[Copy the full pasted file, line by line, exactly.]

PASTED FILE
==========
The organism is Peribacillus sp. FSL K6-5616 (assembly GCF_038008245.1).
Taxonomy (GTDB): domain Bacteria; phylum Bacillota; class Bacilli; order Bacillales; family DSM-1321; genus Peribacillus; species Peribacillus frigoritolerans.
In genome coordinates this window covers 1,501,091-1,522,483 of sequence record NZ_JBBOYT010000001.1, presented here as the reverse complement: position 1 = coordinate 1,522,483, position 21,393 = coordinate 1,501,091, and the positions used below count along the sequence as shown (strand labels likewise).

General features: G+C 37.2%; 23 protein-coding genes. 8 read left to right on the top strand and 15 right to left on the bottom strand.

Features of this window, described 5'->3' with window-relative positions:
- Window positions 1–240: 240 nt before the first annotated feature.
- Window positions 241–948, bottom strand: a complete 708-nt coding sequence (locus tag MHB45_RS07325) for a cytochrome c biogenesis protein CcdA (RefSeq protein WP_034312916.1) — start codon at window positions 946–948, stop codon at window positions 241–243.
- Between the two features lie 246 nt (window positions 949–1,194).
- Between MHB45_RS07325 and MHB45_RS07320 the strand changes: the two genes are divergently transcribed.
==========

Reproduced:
The organism is Peribacillus sp. FSL K6-5616 (assembly GCF_038008245.1).
Taxonomy (GTDB): domain Bacteria; phylum Bacillota; class Bacilli; order Bacillales; family DSM-1321; genus Peribacillus; species Peribacillus frigoritolerans.
In genome coordinates this window covers 1,501,091-1,522,483 of sequence record NZ_JBBOYT010000001.1, presented here as the reverse complement: position 1 = coordinate 1,522,483, position 21,393 = coordinate 1,501,091, and the positions used below count along the sequence as shown (strand labels likewise).

General features: G+C 37.2%; 23 protein-coding genes. 8 read left to right on the top strand and 15 right to left on the bottom strand.

Features of this window, described 5'->3' with window-relative positions:
- Window positions 1–240: 240 nt before the first annotated feature.
- Window positions 241–948, bottom strand: a complete 708-nt coding sequence (locus tag MHB45_RS07325) for a cytochrome c biogenesis protein CcdA (RefSeq protein WP_034312916.1) — start codon at window positions 946–948, stop codon at window positions 241–243.
- Between the two features lie 246 nt (window positions 949–1,194).
- Between MHB45_RS07325 and MHB45_RS07320 the strand changes: the two genes are divergently transcribed.